The opening act, synth-based pop band Panama Wedding, gave their polished hearts to the almost sold-out show Sunday evening.
Before The Griswolds arrived, the first minute of Shania Twain’s “Man! I Feel Like a Woman!” blared over the speakers, the crowd singing along with no restraint.
With vibrant red hair and a striped black-and-white shirt, frontman Chris Whitehall sang a new cheeky song, moving his hands through his hair as seductively as the lyricism demanded. The slow burn of the beat mixed with the signature cheeriness of the Aussie group made an instant hit.
Full of tricks and talent, the band premiered another new song—this time one that was full of funk and steaming with sex appeal. The words “we got nothing to lose” poured over bare skin.
Fan favorites “If You Wanna Stay” and “16 Years” ignited the course of the concert. Tangling limbs and voices paired with fists pumping as the disco-esque sounds made the neon pink words “1-800-Hotline-Spring” over the drums glow brighter.
The chanting of “Be Impressive” took over the packed venue, the feeling of immortal youth captivating all.
As always, the song that certified them into worship status, “Heart of a Lion,” was played last, making me flashback to junior year of high school.
The drug of youth was permanent throughout the night—Panama Wedding’s polished groove made it seem like we were in an indie film, a polaroid of a summer road trip. The disco ball glittered as the familiar sounds of “Uma” hypnotized, and Peter Kirk’s doppelgänger Phil Collins’ voice took us on the journey down a bright purple and orange road.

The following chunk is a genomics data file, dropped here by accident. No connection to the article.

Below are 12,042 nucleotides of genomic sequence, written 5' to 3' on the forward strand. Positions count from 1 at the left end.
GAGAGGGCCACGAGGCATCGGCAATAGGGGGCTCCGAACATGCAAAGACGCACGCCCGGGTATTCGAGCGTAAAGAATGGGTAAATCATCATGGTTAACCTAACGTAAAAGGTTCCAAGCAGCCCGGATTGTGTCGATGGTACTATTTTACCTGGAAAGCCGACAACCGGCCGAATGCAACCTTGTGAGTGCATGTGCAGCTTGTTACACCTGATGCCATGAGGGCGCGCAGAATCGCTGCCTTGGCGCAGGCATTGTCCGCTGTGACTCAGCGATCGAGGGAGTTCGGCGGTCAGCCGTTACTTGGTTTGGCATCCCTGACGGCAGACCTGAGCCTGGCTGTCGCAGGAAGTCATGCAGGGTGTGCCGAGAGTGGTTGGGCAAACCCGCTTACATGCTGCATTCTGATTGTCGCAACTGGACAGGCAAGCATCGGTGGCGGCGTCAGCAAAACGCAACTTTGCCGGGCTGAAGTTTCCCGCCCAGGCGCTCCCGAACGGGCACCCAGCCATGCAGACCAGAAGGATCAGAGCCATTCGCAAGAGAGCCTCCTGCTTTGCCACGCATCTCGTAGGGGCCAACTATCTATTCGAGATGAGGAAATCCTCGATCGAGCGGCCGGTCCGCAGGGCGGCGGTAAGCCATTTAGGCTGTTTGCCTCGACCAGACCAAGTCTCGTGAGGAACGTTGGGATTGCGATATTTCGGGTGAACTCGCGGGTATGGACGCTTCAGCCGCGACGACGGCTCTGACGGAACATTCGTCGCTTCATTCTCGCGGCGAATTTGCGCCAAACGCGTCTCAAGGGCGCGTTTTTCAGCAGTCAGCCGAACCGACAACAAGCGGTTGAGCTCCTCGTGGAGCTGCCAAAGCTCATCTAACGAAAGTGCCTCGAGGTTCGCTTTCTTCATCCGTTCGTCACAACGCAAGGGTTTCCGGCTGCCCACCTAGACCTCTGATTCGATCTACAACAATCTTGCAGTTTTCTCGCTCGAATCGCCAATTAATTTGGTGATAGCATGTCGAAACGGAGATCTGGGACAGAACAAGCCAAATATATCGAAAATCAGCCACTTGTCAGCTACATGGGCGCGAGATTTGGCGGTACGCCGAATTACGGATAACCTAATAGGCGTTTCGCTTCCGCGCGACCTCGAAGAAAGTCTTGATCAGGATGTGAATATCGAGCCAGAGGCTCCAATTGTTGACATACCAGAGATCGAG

Expressing it was their first time playing at 9:30 Club, the band was confident and comfortable on stage, smiling and vibing with one another as “Infinite High” and the charming “All of the People” electrified everyone’s veins.
The best surprise was when they gave their own twist to The Killers classic “When You Were Young.” The audience erupted and pushed closer to the stage, the synths and Kirk’s voice morphing the words “they say the devil’s water, it ain’t so sweet” into another existence; one less angsty but coated with a sweetness only Panama Wedding can add.
I was proud and thrilled to see Magic Man play last–vocalist Alex Caplow prancing to the stage, his easy-going grin welcoming us all to his and Sam Lee’s baby.
Just getting back from recording their second album, the Boston group shared a couple of new tracks, one of which was called “Sleepwalking.” Stuffed with synth and lined with dreamland veins, it was more muted than what they’re most known for.
“Who was at the Halloween concert a long time ago?” Caplow asked. Half of us roared back in reply–although we may not know each other personally, we all recognized each other, a family, a tree whose roots were intertwined with the euphoric moves of Caplow and the body of Lee’s guitar.
Another unexpected cover was Bruce Springsteen’s “Dancing in the Dark,” revamped by the joyful chants and trademark dance influences of the band.
Riding on the fluorescent energy of the night, Caplow invited all the members of The Griswolds and Panama Wedding on the cover of “Ignition (Remix)” by R. Kelly. The stage came alive with dancing and bromance displays as both crowd and performers lost themselves in the perfection of the moment.
It was the ultimate dance party, and in the end, it was hard to separate the moments–a blur of colors, impressive new tracks and a hurricane of sentimental remembrance.
Featured Photo Credit: Alex Caplow, lead singer of Magic Man, co-headlining the Hotline Spring tour with The Griswolds. Caplow kept the crowd dancing with his fierce energy and dance moves. (Cassie Osvatics/Bloc Photographer)
Karla Casique is a sophomore journalism major and can be reached at firstname.lastname@example.org.